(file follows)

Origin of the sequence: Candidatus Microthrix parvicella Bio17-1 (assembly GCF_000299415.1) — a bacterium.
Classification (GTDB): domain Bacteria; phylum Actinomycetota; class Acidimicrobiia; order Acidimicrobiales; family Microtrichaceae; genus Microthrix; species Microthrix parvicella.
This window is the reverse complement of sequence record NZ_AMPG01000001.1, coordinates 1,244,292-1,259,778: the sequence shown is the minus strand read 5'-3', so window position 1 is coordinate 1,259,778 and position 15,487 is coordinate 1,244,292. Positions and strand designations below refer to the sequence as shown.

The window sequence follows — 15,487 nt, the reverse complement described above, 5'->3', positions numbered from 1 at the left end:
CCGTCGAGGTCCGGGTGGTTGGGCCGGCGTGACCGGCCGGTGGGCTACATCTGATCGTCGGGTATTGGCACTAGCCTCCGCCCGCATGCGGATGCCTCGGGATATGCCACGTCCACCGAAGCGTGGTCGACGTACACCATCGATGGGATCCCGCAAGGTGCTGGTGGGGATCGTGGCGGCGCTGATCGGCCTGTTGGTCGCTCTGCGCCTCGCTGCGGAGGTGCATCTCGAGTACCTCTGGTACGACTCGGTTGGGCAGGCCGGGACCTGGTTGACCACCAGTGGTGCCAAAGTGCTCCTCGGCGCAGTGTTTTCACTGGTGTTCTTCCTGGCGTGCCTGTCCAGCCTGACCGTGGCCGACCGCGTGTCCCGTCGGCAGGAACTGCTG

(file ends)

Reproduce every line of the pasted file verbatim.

Origin of the sequence: Candidatus Microthrix parvicella Bio17-1 (assembly GCF_000299415.1) — a bacterium.
Classification (GTDB): domain Bacteria; phylum Actinomycetota; class Acidimicrobiia; order Acidimicrobiales; family Microtrichaceae; genus Microthrix; species Microthrix parvicella.
This window is the reverse complement of sequence record NZ_AMPG01000001.1, coordinates 1,244,292-1,259,778: the sequence shown is the minus strand read 5'-3', so window position 1 is coordinate 1,259,778 and position 15,487 is coordinate 1,244,292. Positions and strand designations below refer to the sequence as shown.

The window sequence follows — 15,487 nt, the reverse complement described above, 5'->3', positions numbered from 1 at the left end:
CCGTCGAGGTCCGGGTGGTTGGGCCGGCGTGACCGGCCGGTGGGCTACATCTGATCGTCGGGTATTGGCACTAGCCTCCGCCCGCATGCGGATGCCTCGGGATATGCCACGTCCACCGAAGCGTGGTCGACGTACACCATCGATGGGATCCCGCAAGGTGCTGGTGGGGATCGTGGCGGCGCTGATCGGCCTGTTGGTCGCTCTGCGCCTCGCTGCGGAGGTGCATCTCGAGTACCTCTGGTACGACTCGGTTGGGCAGGCCGGGACCTGGTTGACCACCAGTGGTGCCAAAGTGCTCCTCGGCGCAGTGTTTTCACTGGTGTTCTTCCTGGCGTGCCTGTCCAGCCTGACCGTGGCCGACCGCGTGTCCCGTCGGCAGGAACTGCTG